The Lord repented for this: This also shall not be, saith the Lord God.Amos 7:6 (KJV)
Repented – This isn’t the first time the Lord repented from His plan. In fact, it’s the second time in this chapter of Amos alone! God also repented for making man in Genesis 6:6, He repented from the evil that He sought to do to His own people in Exodus 32:14, and He also repented upon raising up judges for Israel so to bring them again from captivity. These are just a few examples.
But when God repents, it’s a different word. It’s not teshuvah or shuv, which means “to turn back,” as we might imagine. It’s the word, naham, meaning to regret, to be sorry… and even to be comforted. That last one is a little odd, isn’t it?
The Niphal form of the word naham is translated 38 times in the KJV as “repent.” The majority of these refer to God’s repentance, not man’s. When man repents we understand that it’s due to his sin, but with God there is no sin. On the surface, this appears contradictory. In the verse here in Amos, God literally changed His mind. He planned for destruction, and upon listening to Amos’ plea, God decides something quite different.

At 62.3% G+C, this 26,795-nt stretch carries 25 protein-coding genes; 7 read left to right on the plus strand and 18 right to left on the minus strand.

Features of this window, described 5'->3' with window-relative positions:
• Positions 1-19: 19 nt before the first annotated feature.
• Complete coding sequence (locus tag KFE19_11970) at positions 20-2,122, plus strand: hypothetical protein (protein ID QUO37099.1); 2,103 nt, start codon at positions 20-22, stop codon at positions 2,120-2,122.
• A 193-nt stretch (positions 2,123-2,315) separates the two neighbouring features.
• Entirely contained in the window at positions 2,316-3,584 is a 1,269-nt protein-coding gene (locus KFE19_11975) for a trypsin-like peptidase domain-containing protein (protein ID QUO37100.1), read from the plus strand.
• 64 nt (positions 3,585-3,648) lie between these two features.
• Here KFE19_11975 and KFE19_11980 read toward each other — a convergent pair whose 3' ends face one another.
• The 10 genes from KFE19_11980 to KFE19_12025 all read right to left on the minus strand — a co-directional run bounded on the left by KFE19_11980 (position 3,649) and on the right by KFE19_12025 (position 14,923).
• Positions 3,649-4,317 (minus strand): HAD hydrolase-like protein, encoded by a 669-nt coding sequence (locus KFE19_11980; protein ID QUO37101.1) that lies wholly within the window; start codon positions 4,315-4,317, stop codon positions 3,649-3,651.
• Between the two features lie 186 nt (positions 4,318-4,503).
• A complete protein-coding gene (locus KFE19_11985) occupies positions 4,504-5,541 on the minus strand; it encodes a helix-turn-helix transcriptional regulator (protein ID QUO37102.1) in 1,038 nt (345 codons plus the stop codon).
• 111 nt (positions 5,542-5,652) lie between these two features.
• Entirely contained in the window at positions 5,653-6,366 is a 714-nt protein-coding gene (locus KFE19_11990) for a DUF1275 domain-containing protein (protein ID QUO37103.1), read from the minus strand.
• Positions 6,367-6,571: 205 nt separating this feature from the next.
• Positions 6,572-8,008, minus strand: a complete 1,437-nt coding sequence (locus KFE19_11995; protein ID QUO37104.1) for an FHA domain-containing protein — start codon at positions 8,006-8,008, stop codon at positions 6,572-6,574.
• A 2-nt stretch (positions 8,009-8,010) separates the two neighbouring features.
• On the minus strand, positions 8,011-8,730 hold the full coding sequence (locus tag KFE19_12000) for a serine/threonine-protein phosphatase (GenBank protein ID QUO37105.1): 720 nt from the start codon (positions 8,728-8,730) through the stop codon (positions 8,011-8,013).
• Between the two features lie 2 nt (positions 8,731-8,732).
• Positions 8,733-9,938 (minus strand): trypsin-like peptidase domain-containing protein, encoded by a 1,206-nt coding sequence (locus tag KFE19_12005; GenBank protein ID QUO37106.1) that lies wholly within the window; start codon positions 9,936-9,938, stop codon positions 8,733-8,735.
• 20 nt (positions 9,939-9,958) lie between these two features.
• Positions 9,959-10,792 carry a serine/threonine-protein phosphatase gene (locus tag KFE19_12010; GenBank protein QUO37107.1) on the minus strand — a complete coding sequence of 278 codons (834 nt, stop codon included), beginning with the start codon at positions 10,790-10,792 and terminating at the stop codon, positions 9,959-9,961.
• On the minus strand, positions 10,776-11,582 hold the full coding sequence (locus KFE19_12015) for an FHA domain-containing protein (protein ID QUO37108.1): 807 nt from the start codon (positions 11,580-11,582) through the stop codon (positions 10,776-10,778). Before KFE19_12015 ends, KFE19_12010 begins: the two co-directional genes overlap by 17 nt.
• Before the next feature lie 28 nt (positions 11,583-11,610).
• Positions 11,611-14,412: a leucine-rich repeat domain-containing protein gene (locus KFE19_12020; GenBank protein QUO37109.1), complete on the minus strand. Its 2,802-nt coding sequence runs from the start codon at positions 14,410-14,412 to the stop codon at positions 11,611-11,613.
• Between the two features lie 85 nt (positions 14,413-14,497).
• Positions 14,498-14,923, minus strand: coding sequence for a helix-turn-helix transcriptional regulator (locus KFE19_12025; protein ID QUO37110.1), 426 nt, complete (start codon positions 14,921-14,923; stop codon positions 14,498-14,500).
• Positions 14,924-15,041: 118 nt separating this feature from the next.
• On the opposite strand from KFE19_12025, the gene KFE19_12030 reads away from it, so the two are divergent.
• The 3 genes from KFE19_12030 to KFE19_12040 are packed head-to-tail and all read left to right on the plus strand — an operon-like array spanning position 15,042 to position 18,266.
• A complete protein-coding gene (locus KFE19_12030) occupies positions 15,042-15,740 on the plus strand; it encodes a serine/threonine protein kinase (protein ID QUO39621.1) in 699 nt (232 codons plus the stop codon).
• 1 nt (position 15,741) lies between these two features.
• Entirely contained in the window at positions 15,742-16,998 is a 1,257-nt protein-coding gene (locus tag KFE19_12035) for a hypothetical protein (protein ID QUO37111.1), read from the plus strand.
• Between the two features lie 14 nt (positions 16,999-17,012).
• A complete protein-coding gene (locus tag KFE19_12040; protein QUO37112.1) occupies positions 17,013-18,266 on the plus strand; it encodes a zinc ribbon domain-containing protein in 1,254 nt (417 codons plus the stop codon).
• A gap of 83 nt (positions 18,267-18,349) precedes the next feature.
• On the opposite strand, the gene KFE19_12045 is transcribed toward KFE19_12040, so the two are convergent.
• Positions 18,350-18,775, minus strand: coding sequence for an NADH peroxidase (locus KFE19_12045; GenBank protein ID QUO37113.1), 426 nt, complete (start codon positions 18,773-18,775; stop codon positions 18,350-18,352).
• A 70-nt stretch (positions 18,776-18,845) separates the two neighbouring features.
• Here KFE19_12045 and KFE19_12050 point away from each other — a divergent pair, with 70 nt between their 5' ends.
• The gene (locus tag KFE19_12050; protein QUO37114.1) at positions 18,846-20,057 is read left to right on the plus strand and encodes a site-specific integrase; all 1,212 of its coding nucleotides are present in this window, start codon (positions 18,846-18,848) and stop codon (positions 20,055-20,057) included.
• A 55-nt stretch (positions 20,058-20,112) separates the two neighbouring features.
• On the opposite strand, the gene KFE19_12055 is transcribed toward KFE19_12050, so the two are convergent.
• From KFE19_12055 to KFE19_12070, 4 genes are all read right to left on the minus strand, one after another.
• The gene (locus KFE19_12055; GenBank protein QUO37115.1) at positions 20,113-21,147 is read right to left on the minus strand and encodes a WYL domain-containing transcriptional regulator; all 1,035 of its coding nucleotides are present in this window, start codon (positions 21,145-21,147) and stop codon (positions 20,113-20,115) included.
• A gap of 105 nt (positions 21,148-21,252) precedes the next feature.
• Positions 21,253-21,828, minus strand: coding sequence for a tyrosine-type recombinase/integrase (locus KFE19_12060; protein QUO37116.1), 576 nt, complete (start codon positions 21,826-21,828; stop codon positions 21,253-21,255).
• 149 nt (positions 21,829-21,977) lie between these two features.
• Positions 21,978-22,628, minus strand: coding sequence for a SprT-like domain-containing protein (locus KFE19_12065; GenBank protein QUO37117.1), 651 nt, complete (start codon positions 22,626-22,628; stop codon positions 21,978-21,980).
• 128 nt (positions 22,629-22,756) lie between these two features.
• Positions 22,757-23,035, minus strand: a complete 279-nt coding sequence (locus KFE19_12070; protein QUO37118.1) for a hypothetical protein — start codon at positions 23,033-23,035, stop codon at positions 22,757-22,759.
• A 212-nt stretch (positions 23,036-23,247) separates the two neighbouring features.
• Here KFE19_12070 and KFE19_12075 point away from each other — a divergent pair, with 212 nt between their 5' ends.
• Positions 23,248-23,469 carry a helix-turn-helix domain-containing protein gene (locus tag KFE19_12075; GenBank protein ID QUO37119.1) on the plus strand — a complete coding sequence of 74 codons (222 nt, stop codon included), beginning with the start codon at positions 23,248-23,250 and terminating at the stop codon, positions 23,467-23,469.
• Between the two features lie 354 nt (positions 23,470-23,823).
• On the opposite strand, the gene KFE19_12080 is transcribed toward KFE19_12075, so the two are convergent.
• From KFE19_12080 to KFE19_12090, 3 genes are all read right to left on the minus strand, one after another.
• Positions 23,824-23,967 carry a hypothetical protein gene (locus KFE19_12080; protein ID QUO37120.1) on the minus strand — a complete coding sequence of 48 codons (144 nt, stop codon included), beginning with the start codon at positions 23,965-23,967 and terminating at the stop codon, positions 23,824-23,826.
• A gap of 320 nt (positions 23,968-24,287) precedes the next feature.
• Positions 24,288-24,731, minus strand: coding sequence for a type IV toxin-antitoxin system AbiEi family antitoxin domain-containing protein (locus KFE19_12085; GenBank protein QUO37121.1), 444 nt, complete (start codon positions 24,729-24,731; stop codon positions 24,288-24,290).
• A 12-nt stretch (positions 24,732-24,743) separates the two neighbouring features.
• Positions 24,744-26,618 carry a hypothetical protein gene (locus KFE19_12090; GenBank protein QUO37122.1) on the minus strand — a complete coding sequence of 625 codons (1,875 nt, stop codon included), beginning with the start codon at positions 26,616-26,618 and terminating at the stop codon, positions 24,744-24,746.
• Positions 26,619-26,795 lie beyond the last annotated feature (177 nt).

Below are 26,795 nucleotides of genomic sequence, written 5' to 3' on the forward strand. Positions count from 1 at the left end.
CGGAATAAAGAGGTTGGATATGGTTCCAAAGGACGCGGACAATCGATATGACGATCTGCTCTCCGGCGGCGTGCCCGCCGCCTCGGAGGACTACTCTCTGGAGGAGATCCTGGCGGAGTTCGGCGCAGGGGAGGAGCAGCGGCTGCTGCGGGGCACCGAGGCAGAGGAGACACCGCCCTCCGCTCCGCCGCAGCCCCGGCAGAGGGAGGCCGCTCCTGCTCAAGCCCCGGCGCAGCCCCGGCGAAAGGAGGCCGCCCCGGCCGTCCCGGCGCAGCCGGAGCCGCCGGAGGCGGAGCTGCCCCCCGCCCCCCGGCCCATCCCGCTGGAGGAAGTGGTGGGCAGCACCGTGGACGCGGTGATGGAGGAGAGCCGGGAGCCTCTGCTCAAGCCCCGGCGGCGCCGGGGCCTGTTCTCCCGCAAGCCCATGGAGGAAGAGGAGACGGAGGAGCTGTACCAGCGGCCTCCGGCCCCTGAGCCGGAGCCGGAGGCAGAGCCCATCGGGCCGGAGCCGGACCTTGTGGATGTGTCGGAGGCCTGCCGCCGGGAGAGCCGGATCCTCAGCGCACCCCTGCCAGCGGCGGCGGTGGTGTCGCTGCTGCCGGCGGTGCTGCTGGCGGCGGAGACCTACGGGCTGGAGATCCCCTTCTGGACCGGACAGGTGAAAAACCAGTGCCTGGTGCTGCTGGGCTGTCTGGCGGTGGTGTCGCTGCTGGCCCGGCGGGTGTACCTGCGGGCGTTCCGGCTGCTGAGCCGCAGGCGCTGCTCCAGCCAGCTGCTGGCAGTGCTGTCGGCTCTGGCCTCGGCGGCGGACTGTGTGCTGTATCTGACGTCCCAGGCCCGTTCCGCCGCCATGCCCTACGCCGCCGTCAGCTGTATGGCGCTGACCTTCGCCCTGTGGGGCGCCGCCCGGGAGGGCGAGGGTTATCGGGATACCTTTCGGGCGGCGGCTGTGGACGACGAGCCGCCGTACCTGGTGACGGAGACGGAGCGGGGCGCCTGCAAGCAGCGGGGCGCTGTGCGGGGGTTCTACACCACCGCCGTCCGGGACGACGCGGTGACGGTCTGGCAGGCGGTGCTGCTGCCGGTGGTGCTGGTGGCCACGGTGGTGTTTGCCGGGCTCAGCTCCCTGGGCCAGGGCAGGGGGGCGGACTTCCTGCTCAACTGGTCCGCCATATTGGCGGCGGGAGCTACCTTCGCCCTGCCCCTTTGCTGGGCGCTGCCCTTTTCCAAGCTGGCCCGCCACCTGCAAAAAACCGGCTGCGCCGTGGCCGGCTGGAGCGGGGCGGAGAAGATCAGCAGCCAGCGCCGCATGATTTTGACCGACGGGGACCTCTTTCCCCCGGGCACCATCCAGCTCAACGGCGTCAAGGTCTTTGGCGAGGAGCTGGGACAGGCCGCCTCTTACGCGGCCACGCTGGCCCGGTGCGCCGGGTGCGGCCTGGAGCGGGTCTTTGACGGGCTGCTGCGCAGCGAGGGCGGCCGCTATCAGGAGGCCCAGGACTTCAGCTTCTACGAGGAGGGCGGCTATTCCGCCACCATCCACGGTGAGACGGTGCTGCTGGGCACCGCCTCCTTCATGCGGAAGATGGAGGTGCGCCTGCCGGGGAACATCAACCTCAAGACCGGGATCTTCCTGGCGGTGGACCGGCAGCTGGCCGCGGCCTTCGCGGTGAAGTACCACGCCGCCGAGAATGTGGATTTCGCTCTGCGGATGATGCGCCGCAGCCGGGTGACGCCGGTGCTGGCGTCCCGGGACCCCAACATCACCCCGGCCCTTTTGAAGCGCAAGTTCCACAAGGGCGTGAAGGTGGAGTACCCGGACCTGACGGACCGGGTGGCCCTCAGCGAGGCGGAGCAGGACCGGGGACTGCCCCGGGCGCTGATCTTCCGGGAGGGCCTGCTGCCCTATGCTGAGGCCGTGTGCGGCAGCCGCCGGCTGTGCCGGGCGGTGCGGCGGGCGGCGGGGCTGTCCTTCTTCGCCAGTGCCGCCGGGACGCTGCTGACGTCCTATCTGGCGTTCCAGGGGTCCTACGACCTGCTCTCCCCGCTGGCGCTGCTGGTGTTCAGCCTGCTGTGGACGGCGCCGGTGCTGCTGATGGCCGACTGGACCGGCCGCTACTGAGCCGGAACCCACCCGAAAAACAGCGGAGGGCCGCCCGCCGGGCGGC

If you’ve ever studied the theory of God’s immutability, these verses should cause you angst. The theory claims that God is perfect and has no need to change because change would be an indication of imperfection. But here it is. God changed… or at the very least He changed His mind, His plan. There is a long history of immutability that stems from the Greek philosopher, Parmenides, if you’re interested. However, let’s return to the word itself.
God showed naham for His decision. He regretted, He was sorry, or was He comforted? These are two opposing views. If I’m regretting something, I’m definitely not comfortable with my current situation. And if I’m comfortable, I’m probably not in a state of regret. How can naham mean these two very different things?
The word is used in Isaiah 40:1 and Psalm 23:4 as “comfort.” So where is the connection? How does the word mean both to regret and to comfort? I believe Abraham Heschel sums it up nicely, “No word is God’s final word. Judgement, far from being absolute, is conditional. A change in man’s conduct brings about change in God’s judgement.” (The Prophets, p 194)
There is a comfort knowing that although God may repent from creating mankind, his judgement upon us isn’t final. It’s conditional, and He is long-suffering so that we all may shuv and turn back to Him. God’s word is the utmost authority, but He is ready and quick to repair and restore when man desires a relationship. He gave His only begotten Son, the Messiah, for this very purpose.